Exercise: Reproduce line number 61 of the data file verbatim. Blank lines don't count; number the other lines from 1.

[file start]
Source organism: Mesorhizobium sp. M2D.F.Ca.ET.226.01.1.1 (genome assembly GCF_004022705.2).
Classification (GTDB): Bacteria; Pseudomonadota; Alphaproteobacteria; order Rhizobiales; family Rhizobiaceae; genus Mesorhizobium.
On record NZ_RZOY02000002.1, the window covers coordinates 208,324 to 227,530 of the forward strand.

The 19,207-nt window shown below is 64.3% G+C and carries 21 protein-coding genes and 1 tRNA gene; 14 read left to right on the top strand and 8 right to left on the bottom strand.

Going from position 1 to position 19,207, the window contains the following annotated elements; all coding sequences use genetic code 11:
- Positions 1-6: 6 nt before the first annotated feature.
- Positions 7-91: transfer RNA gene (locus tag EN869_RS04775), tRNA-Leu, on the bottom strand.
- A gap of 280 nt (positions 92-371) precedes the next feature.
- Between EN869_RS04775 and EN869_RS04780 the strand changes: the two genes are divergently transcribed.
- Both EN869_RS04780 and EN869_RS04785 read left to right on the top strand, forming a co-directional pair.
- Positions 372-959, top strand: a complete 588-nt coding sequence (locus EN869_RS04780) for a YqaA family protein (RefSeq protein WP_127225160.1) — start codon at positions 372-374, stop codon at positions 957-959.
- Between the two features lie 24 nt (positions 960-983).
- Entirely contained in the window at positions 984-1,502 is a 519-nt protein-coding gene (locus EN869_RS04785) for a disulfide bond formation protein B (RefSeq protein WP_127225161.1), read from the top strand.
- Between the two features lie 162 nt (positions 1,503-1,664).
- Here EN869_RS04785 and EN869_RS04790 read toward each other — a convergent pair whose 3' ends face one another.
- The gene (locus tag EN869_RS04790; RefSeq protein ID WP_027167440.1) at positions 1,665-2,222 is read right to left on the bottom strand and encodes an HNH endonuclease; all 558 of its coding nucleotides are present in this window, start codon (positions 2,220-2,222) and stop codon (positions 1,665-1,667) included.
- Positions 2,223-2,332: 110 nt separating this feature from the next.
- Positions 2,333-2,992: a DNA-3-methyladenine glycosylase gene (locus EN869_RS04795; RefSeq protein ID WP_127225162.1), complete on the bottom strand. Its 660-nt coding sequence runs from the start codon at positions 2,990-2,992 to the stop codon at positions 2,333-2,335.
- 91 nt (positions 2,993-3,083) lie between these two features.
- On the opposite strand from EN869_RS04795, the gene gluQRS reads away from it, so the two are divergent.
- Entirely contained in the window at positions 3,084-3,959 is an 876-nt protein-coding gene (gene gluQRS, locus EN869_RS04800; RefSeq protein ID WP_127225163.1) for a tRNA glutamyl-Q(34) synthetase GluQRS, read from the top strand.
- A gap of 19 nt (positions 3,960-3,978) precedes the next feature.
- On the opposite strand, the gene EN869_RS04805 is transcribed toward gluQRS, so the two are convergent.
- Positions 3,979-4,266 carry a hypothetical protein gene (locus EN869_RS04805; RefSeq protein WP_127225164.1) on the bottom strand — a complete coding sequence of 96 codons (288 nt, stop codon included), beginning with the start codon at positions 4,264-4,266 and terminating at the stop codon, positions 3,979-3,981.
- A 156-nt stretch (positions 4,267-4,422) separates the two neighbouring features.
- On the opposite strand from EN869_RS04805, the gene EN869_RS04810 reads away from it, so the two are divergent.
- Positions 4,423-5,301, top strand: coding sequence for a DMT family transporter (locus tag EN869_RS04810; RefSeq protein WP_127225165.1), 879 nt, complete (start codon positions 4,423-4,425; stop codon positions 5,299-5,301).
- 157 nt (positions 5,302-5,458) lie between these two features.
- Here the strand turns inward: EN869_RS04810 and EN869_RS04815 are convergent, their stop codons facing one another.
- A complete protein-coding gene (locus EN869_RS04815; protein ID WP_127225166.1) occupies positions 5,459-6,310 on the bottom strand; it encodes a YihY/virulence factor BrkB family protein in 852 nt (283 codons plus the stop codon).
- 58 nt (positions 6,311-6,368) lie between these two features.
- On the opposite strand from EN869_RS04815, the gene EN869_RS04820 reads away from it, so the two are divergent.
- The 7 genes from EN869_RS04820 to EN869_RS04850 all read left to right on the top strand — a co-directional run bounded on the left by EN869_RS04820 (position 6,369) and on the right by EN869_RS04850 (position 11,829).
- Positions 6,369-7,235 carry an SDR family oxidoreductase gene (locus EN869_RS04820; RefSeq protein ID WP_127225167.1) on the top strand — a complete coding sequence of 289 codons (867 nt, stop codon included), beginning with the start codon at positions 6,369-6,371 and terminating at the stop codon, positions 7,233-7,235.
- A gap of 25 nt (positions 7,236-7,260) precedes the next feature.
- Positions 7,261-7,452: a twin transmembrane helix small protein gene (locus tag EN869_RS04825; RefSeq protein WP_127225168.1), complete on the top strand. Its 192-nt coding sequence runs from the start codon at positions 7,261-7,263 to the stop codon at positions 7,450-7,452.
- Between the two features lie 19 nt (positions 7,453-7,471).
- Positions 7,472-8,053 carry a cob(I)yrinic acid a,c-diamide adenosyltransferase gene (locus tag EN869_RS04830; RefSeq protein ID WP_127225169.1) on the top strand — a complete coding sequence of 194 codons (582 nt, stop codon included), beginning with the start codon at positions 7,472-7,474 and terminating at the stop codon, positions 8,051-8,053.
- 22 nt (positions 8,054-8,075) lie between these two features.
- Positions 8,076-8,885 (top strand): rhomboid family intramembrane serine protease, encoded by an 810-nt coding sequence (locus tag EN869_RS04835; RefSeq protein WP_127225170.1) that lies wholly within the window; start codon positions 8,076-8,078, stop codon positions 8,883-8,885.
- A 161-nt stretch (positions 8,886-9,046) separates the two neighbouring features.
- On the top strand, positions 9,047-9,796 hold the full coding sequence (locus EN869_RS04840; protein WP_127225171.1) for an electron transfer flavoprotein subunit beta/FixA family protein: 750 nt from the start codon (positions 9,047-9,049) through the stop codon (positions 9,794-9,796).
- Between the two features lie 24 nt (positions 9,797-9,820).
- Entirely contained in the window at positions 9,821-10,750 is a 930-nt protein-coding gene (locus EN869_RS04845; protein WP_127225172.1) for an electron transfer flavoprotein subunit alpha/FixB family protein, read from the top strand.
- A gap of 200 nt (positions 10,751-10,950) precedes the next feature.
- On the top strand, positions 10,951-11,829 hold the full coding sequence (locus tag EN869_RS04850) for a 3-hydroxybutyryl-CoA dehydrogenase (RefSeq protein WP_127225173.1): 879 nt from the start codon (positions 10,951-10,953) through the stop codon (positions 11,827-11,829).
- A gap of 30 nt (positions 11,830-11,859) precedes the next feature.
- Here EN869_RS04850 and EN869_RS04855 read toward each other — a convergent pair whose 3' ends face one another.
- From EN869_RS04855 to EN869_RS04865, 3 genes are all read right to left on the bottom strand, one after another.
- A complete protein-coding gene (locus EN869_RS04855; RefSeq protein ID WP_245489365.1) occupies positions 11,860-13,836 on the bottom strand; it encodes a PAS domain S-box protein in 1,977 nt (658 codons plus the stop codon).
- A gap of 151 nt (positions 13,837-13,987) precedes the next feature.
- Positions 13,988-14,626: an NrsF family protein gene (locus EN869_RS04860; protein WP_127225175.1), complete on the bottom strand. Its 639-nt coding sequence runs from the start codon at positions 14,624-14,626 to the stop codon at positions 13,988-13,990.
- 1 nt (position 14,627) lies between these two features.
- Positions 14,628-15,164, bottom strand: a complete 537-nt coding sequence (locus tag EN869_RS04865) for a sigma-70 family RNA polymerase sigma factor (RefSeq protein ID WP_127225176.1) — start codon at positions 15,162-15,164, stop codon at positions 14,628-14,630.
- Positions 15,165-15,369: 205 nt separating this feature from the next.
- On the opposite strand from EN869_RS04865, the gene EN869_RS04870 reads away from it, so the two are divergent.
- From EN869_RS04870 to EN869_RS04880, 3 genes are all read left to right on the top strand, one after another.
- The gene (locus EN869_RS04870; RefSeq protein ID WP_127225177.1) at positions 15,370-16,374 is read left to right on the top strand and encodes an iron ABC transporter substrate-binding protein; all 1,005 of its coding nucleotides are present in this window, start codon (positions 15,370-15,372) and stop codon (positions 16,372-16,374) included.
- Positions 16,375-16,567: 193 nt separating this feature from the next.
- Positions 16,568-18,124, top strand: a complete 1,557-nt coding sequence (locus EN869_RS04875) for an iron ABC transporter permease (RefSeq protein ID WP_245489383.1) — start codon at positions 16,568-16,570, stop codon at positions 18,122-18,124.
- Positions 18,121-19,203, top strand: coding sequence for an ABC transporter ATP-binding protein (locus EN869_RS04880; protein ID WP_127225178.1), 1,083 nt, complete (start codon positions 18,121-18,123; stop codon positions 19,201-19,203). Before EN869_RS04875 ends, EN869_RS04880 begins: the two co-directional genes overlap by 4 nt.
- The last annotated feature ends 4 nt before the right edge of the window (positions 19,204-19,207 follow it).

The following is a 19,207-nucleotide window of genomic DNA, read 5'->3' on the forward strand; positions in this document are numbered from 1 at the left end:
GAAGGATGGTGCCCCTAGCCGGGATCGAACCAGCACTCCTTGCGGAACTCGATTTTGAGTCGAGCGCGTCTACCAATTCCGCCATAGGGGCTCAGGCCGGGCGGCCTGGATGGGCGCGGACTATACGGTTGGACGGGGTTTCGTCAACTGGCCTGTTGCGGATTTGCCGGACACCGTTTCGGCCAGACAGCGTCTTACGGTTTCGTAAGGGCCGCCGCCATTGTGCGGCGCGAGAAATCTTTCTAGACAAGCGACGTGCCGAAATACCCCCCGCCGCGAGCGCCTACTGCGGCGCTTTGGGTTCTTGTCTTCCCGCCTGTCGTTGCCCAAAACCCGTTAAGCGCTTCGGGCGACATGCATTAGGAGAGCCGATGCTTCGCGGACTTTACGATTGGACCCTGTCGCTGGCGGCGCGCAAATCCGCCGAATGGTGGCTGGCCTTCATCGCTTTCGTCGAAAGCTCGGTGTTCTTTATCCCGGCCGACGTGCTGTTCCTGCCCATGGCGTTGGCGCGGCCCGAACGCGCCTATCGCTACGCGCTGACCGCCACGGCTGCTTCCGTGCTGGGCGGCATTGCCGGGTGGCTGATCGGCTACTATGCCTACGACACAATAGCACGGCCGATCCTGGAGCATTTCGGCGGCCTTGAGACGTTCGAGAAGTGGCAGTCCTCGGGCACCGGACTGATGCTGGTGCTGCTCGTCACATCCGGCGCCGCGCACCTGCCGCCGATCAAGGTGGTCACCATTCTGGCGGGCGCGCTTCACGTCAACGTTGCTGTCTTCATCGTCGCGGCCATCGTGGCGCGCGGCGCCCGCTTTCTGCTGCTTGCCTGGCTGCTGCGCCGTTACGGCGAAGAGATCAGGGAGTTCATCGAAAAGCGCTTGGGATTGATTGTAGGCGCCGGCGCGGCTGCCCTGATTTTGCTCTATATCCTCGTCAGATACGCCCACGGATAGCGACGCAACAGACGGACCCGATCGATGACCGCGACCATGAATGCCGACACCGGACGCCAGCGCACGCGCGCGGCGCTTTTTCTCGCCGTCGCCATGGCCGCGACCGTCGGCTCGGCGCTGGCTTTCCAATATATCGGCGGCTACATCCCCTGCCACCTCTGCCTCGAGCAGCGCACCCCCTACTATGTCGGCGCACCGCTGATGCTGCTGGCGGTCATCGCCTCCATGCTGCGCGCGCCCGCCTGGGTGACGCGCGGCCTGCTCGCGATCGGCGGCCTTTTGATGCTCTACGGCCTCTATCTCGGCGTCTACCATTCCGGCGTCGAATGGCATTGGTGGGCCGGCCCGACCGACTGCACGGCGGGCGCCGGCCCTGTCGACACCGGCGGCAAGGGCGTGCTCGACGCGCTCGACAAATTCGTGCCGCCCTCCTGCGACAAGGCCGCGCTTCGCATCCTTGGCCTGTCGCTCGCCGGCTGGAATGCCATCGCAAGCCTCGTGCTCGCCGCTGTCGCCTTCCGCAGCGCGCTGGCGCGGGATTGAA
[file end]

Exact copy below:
- Positions 18,121-19,203, top strand: coding sequence for an ABC transporter ATP-binding protein (locus EN869_RS04880; protein ID WP_127225178.1), 1,083 nt, complete (start codon positions 18,121-18,123; stop codon positions 19,201-19,203). Before EN869_RS04875 ends, EN869_RS04880 begins: the two co-directional genes overlap by 4 nt.